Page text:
The court in Cáceres issued a judgment on 6 February this year concerning compensation from truck manufacturers. The judge was convinced by an expert opinion submitted by the lawyers. Carriers will receive substantial compensation.
The CCS Abogados law firm represents carriers who, during the period of the price collusion, purchased a total of approximately 35,000 trucks. The court in Cáceres, which issued a judgment on 6 February this year, found that the carriers paid 16.35% more for the vehicles than they would have paid had there not been any price collusion.
The ruling was based on the expertise presented by the law firm:
The damage was shown by the plaintiff. In the expert study it was explained and justified on the basis of a comparison of the market for medium and heavy trucks (covered by the cartel) with the light truck market. Of course, these are not perfectly substitutable products, but there are enough similarities (they are sold in the same locations, the buyer can choose between a light or medium truck in many variations, etc.) to consider them as similar products and markets. This in turn makes the comparative method, on the basis of which the plaintiff’s expert opinion estimates the damage, more reliable. The comparative method is recommended in such cases (as opposed to the purely statistical method),” explained the court.
The manufacturers, in turn, argued that the affected operators were able to reduce the impact of the higher costs of the trucks by passing on part of them to the shippers and forwarders in the freight price or by increasing the resale price of the truck to the aftermarket after years of use (the so-called passing on of costs).
However, the court disagreed with the lawyers of the defendants.
The argument that the carrier was able to pass on the excess costs to its customers must be ruled out, which was also explained and justified in the plaintiff’s report. When a truck enters the aftermarket, many other factors influence its price. Whereas, when setting the price for services (freight) between a carrier and a customer, the negotiating power of the former is very limited (about 75% of carriers have one or two trucks); besides, factors such as driver’s remuneration, allowances, fuel, etc. have a much greater impact on transport rates than the purchase price of a truck. The purchase of a truck represents only about 11.9% of a transport company’s operating costs,” explains the court in Cáceres.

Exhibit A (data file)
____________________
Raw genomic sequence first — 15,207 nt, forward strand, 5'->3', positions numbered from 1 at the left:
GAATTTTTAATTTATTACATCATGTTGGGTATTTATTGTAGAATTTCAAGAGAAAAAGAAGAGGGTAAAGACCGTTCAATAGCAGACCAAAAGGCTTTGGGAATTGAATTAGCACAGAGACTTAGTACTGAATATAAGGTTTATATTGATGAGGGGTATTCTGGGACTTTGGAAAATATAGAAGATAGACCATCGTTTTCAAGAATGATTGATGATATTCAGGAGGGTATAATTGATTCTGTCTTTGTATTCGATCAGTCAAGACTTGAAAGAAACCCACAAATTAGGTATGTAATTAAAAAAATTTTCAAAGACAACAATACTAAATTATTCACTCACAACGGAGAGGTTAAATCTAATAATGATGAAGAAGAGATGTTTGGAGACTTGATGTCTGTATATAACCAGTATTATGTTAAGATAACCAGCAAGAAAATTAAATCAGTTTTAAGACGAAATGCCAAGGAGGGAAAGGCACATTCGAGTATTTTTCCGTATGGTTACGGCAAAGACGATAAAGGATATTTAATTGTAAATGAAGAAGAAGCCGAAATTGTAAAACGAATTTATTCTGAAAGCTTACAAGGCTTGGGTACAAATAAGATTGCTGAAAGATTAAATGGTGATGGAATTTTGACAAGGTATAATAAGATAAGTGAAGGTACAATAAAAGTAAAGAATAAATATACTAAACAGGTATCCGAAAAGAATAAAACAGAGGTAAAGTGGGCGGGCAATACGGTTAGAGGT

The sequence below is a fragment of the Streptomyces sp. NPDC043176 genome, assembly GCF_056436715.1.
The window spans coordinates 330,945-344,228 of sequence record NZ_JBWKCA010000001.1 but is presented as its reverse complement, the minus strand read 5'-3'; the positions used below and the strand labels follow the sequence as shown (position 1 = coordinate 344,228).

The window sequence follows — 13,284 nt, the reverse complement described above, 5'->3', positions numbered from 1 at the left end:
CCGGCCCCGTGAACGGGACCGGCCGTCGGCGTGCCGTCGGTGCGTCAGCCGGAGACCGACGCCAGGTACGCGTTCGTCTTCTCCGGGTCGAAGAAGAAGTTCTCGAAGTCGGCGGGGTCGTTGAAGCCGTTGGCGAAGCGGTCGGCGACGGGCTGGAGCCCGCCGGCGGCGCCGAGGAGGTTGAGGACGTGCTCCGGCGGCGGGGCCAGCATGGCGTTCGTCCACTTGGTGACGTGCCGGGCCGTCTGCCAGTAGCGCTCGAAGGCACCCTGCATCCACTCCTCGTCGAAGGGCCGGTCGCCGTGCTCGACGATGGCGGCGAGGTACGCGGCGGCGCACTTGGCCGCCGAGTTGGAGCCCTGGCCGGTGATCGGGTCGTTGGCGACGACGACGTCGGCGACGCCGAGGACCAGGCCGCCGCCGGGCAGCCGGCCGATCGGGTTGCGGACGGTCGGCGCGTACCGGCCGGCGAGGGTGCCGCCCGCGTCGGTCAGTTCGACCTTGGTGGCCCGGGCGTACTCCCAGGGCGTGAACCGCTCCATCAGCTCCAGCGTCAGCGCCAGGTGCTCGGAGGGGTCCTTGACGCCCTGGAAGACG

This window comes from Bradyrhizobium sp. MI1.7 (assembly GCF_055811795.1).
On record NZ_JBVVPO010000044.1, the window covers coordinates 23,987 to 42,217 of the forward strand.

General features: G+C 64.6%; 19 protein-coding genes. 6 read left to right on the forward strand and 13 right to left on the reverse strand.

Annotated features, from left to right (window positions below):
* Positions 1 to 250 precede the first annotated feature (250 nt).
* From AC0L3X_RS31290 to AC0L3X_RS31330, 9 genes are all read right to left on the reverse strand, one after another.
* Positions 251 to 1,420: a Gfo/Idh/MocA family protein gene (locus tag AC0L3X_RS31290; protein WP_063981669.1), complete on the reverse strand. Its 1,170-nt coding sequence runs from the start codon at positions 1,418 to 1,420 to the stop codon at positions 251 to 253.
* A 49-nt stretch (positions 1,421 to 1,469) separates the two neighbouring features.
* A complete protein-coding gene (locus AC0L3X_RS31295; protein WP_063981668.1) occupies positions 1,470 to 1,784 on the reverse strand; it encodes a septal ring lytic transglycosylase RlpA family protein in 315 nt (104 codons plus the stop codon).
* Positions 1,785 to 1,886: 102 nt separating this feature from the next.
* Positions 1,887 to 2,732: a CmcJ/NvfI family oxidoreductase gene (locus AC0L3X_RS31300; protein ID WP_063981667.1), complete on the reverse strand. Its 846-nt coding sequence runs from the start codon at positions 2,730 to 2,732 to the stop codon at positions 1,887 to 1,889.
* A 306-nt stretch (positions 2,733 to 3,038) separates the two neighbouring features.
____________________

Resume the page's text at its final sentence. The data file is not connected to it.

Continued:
First final judgment
This is not the first judgment in favour of carriers in cases against truck manufacturers in Spain. In October last year, the Pontevedra Commercial Court issued a judgment ordering the manufacturer to pay compensation of almost €40,000 to the transport company Kartín SL. According to the law firm Balms Abogados of Vigués, which represented the carrier, “this was the first final judgment in Spain” concerning the cartel of truck manufacturers and the first such judgment in Europe.
The court ordered Iveco to pay compensation for the purchase of three trucks between 2003 and 2008. It amounts to €20,000 for overpricing vehicles (9% of the price paid) and about €19,200 for interest.
However, the most prominent was the judgment of the Commercial Court in Murcia, which at the end of 2018 ordered Volvo Group Spain to pay compensation of €128,757 plus interest for the purchase of five trucks in October 2012 (which is one year after the end of the cartel). The claimant’s lawyer managed to prove that the price of the trucks purchased in 2012 was still overstated due to the price collusion by as much as 20.7%. That’s almost €26,000 per truck. This amount is much higher than the experts’ estimates, which oscillated around an average of €10,000 per vehicle.
This ruling is very advantageous from the point of view of the carrier because according to calculations of the European Commission, the prices were overstated by 1-10%.
But the Spanish courts are not always so favourable to transport operators. In March 2019, the Commercial Court of Valencia ruled against the Spanish carrier Llácer & Navarro, who had bought 108 Volvo and Renault trucks during the period in which the cartel was in operation. The Valencia court ordered the Renault Trucks and Volvo Trucks to pay compensation of €360,000, i.e. only 5% of the value of the purchase price at that time (approx. €3,300 per truck).
The German courts, on the other hand, seem to be much more cautious about compensation from manufacturers. In the first week of February, the District Court of Munich dismissed a lawsuit for damages for the carriers represented by the law firm Financialright. The presiding judge, Gesa Lutz, stated that the carriers had commissioned a dispute with the financier of the trial, in breach of the Law on Legal Services.
German lawyers knew beforehand, however, that they would have a difficult task ahead of them. Judge Gesa Lutz, who ruled on the first half a billion euro damages claim, considered that ‘blind claims are not enough’ and that the plaintiffs must prove that a truck bought for €110,000 would only have cost €100,000 if the manufacturers had not been in collusion.